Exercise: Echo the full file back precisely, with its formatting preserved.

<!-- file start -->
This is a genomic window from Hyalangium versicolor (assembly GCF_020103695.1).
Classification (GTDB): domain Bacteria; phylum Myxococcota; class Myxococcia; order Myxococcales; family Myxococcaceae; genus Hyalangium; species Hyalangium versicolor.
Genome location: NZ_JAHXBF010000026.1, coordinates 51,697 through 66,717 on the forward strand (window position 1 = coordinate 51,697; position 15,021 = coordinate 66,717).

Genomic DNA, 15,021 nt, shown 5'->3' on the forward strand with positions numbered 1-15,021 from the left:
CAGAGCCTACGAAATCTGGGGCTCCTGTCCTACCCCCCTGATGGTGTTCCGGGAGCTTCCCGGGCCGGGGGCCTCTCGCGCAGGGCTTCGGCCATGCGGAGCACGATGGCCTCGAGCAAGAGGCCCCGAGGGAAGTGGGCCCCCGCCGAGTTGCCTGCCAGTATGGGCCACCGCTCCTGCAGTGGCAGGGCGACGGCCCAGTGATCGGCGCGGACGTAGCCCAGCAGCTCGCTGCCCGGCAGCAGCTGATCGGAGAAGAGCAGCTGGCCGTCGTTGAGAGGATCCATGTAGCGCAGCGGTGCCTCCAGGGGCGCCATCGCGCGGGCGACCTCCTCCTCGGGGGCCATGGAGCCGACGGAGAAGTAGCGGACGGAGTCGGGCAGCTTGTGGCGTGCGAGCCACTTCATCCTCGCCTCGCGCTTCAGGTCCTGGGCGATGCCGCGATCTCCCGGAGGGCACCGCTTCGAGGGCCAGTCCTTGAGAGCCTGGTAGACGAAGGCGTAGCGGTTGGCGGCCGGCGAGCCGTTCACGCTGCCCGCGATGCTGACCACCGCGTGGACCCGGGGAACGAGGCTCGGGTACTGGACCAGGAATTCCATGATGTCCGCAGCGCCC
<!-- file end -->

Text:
This is a genomic window from Hyalangium versicolor (assembly GCF_020103695.1).
Classification (GTDB): domain Bacteria; phylum Myxococcota; class Myxococcia; order Myxococcales; family Myxococcaceae; genus Hyalangium; species Hyalangium versicolor.
Genome location: NZ_JAHXBF010000026.1, coordinates 51,697 through 66,717 on the forward strand (window position 1 = coordinate 51,697; position 15,021 = coordinate 66,717).

Genomic DNA, 15,021 nt, shown 5'->3' on the forward strand with positions numbered 1-15,021 from the left:
CAGAGCCTACGAAATCTGGGGCTCCTGTCCTACCCCCCTGATGGTGTTCCGGGAGCTTCCCGGGCCGGGGGCCTCTCGCGCAGGGCTTCGGCCATGCGGAGCACGATGGCCTCGAGCAAGAGGCCCCGAGGGAAGTGGGCCCCCGCCGAGTTGCCTGCCAGTATGGGCCACCGCTCCTGCAGTGGCAGGGCGACGGCCCAGTGATCGGCGCGGACGTAGCCCAGCAGCTCGCTGCCCGGCAGCAGCTGATCGGAGAAGAGCAGCTGGCCGTCGTTGAGAGGATCCATGTAGCGCAGCGGTGCCTCCAGGGGCGCCATCGCGCGGGCGACCTCCTCCTCGGGGGCCATGGAGCCGACGGAGAAGTAGCGGACGGAGTCGGGCAGCTTGTGGCGTGCGAGCCACTTCATCCTCGCCTCGCGCTTCAGGTCCTGGGCGATGCCGCGATCTCCCGGAGGGCACCGCTTCGAGGGCCAGTCCTTGAGAGCCTGGTAGACGAAGGCGTAGCGGTTGGCGGCCGGCGAGCCGTTCACGCTGCCCGCGATGCTGACCACCGCGTGGACCCGGGGAACGAGGCTCGGGTACTGGACCAGGAATTCCATGATGTCCGCAGCGCCC